Dating during COVID-19: College students adjust to new norms, take precautions


The coronavirus pandemic has severely altered many aspects of traditional college life, dating included. Social distancing guidelines have made it increasingly difficult to meet new people — something that usually happens in class — at parties or during extracurricular activities. While dating is still possible during COVID-19, it can be somewhat of a high-risk activity to invite a new person into your social circle.

One reason for dating in general is to combat feelings of loneliness. As social distancing separates people and discourages physical contact, some students at the College of William and Mary have noted intensifying feelings of isolation.

“I definitely feel much more isolated and lonely than a normal semester,” Olivia C. B. ’23 said in an email.

Will Sambrook ’21 said that it’s difficult to find a balance between protecting others’ physical health and prioritizing their own mental health.

“I have become very lonely away from campus and the people I love,” Sambrook said in an email. “I try to just keep reminding myself that the choices I made were for the best of my family and my health, but it’s super hard nonetheless.”

Despite feeling lonely, especially when college encompasses both a social experience and an academic one, Miso Park ’21 is still trying to date for the right reasons.

“I don’t want to date someone just for the fact that I’m lonely,” Park said in an email.

“I don’t want to date someone just for the fact that I’m lonely.”

Sambrook started dating his girlfriend before the pandemic hit.

“My girlfriend and I started dating in March 2019…COVID has made everything so much more difficult and lonely, but my amazing relationship has proven to be the silver lining throughout it all,” Sambrook said.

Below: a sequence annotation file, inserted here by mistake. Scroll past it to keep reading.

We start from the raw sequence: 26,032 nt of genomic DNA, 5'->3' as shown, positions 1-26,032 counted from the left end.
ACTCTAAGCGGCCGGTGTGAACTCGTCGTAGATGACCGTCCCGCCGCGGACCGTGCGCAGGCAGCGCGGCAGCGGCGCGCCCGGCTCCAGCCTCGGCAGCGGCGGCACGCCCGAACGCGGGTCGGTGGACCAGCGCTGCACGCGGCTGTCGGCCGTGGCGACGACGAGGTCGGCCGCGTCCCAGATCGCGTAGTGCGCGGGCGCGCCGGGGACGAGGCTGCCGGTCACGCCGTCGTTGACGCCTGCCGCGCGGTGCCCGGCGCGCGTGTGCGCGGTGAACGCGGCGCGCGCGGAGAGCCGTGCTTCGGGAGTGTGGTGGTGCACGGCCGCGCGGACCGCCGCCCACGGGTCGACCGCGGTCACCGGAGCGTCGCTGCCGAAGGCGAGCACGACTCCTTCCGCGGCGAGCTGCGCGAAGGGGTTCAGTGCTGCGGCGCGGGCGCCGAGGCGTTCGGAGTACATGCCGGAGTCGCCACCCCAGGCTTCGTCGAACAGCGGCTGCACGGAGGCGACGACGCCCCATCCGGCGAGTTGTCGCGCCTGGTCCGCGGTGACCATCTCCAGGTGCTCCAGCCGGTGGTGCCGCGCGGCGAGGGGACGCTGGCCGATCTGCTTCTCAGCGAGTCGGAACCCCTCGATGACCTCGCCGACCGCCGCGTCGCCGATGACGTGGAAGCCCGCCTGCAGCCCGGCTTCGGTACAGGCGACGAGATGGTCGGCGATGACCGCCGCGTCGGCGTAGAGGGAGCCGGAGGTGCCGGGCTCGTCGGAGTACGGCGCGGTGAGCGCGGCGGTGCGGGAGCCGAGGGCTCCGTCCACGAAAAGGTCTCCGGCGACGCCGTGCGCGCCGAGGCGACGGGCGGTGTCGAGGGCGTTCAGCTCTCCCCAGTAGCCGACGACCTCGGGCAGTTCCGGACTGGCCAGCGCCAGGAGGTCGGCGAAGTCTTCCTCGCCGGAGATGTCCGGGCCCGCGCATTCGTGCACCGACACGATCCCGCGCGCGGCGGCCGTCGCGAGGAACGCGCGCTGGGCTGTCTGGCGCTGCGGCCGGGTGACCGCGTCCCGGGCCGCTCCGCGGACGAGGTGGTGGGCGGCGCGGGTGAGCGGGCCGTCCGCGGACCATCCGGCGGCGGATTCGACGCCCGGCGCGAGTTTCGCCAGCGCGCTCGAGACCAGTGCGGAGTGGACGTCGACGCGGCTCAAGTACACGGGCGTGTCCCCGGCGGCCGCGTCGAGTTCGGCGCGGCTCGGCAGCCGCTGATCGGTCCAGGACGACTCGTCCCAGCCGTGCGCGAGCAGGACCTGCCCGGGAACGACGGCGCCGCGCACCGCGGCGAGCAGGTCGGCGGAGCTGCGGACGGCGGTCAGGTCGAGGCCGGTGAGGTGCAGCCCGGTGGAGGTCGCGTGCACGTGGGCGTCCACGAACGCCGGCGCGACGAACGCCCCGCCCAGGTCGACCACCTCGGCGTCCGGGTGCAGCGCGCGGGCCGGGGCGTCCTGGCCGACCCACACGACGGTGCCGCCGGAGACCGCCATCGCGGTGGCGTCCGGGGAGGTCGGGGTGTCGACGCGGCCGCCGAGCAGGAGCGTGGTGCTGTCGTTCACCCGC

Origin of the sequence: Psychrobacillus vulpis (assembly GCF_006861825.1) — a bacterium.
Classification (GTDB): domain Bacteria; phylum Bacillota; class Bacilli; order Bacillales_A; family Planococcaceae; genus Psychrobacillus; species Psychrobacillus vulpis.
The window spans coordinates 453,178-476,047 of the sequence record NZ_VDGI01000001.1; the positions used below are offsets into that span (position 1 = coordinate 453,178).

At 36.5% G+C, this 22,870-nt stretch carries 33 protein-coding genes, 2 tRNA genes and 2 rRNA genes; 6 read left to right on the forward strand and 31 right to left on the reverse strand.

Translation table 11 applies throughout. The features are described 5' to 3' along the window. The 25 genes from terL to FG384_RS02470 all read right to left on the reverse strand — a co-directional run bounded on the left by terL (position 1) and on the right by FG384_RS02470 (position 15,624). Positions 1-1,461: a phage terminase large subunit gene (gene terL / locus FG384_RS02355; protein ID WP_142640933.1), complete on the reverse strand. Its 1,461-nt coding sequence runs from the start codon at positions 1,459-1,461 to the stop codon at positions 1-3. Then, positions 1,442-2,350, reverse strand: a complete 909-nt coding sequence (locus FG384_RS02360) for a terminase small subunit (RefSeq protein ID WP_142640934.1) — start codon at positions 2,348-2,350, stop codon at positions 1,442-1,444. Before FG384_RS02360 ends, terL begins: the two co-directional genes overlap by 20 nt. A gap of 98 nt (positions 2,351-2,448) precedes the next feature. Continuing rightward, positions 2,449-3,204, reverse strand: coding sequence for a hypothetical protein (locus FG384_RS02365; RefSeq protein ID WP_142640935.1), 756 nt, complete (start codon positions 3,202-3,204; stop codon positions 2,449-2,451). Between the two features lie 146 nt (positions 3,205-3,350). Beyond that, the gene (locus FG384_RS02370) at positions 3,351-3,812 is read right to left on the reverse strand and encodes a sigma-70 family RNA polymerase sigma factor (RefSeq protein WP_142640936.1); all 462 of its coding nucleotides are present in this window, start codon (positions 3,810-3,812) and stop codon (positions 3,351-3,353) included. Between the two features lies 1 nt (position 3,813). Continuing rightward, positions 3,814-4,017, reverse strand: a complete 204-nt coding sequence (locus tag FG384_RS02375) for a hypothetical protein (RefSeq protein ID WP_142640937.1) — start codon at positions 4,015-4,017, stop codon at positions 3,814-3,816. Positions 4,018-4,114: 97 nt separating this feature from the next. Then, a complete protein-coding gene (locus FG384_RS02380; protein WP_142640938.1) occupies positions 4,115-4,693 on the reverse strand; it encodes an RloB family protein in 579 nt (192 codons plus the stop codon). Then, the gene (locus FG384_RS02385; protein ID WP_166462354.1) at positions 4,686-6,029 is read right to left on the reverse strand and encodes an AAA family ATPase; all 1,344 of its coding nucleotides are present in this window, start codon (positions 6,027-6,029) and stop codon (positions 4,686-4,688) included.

Dating apps like Tinder and Hinge provide a way to date from a distance, since they provide a virtual pathway to meeting new people. Some apps even provide virtual dating options; both Tinder and Hinge have added video dating features. While Tinder and other dating apps initially piqued their interest, many students agreed that they never seriously used them to meet people.

Even so, dating app usage has spiked during the pandemic, particularly during quarantine. According to Morning Consult, about two-in-ten U.S. adults surveyed April 22-24 report using those apps “much more” during the pandemic and about three-in-ten report doing so “somewhat more.” According to Business Insider, Match Group — the company that owns Tinder and Hinge — reportedly ended the second quarter of 2020 with 10 million users and a 15 percent increase in subscribers compared with before the pandemic hit.

“I used Tinder for a short period of time before my current relationship, but never seriously or for an extended period of time,” Olivia C. B. said. “I much prefer meeting someone in a different, in-person way first.”

Before seeing his current partner, Sambrook also said he used Tinder.

“I think I maybe got one actual date from Tinder and it was a bust,” Sambrook said. “I find that I used it as more of a means of entertainment.”

Other College students have never downloaded a dating app, though they considered doing so during quarantine.

“I have not ever used any of those online dating apps though, during quarantine, I was considering getting Tinder just for fun,” Park said. “In the end, I didn’t end up getting it.”

In Match Group’s most recent Singles in America survey, there was an observed shift towards more ‘intentional dating,’ with findings showing a higher prioritization of meaningful conversation and political alignment.